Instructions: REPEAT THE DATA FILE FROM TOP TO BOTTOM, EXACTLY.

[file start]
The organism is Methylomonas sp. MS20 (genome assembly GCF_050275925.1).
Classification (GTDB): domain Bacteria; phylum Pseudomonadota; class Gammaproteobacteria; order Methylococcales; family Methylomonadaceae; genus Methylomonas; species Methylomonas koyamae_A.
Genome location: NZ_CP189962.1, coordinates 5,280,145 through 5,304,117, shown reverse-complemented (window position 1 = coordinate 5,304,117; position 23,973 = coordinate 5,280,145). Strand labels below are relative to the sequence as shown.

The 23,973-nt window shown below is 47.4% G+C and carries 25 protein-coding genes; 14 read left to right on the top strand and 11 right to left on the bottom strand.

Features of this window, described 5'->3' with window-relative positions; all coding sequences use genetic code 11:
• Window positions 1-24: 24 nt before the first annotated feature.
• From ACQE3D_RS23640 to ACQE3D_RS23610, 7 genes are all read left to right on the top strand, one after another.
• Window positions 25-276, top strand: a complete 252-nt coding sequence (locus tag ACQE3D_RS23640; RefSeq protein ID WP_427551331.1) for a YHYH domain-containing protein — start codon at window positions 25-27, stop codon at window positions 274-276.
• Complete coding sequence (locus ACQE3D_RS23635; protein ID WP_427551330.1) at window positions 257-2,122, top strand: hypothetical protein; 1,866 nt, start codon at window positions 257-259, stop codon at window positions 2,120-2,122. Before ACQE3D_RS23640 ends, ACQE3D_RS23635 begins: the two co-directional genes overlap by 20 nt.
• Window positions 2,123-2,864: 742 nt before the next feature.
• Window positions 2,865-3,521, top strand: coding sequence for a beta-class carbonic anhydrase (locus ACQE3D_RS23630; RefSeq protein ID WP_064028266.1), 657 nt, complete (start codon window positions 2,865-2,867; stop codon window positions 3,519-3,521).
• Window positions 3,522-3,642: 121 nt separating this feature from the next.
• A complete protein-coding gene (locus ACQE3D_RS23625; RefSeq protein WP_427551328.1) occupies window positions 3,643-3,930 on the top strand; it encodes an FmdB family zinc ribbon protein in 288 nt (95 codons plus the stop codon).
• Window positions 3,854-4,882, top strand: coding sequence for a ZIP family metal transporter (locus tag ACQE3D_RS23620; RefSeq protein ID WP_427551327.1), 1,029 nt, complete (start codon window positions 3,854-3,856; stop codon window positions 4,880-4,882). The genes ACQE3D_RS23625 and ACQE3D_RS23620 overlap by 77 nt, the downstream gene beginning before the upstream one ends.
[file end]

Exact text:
The organism is Methylomonas sp. MS20 (genome assembly GCF_050275925.1).
Classification (GTDB): domain Bacteria; phylum Pseudomonadota; class Gammaproteobacteria; order Methylococcales; family Methylomonadaceae; genus Methylomonas; species Methylomonas koyamae_A.
Genome location: NZ_CP189962.1, coordinates 5,280,145 through 5,304,117, shown reverse-complemented (window position 1 = coordinate 5,304,117; position 23,973 = coordinate 5,280,145). Strand labels below are relative to the sequence as shown.

The 23,973-nt window shown below is 47.4% G+C and carries 25 protein-coding genes; 14 read left to right on the top strand and 11 right to left on the bottom strand.

Features of this window, described 5'->3' with window-relative positions; all coding sequences use genetic code 11:
• Window positions 1-24: 24 nt before the first annotated feature.
• From ACQE3D_RS23640 to ACQE3D_RS23610, 7 genes are all read left to right on the top strand, one after another.
• Window positions 25-276, top strand: a complete 252-nt coding sequence (locus tag ACQE3D_RS23640; RefSeq protein ID WP_427551331.1) for a YHYH domain-containing protein — start codon at window positions 25-27, stop codon at window positions 274-276.
• Complete coding sequence (locus ACQE3D_RS23635; protein ID WP_427551330.1) at window positions 257-2,122, top strand: hypothetical protein; 1,866 nt, start codon at window positions 257-259, stop codon at window positions 2,120-2,122. Before ACQE3D_RS23640 ends, ACQE3D_RS23635 begins: the two co-directional genes overlap by 20 nt.
• Window positions 2,123-2,864: 742 nt before the next feature.
• Window positions 2,865-3,521, top strand: coding sequence for a beta-class carbonic anhydrase (locus ACQE3D_RS23630; RefSeq protein ID WP_064028266.1), 657 nt, complete (start codon window positions 2,865-2,867; stop codon window positions 3,519-3,521).
• Window positions 3,522-3,642: 121 nt separating this feature from the next.
• A complete protein-coding gene (locus ACQE3D_RS23625; RefSeq protein WP_427551328.1) occupies window positions 3,643-3,930 on the top strand; it encodes an FmdB family zinc ribbon protein in 288 nt (95 codons plus the stop codon).
• Window positions 3,854-4,882, top strand: coding sequence for a ZIP family metal transporter (locus tag ACQE3D_RS23620; RefSeq protein ID WP_427551327.1), 1,029 nt, complete (start codon window positions 3,854-3,856; stop codon window positions 4,880-4,882). The genes ACQE3D_RS23625 and ACQE3D_RS23620 overlap by 77 nt, the downstream gene beginning before the upstream one ends.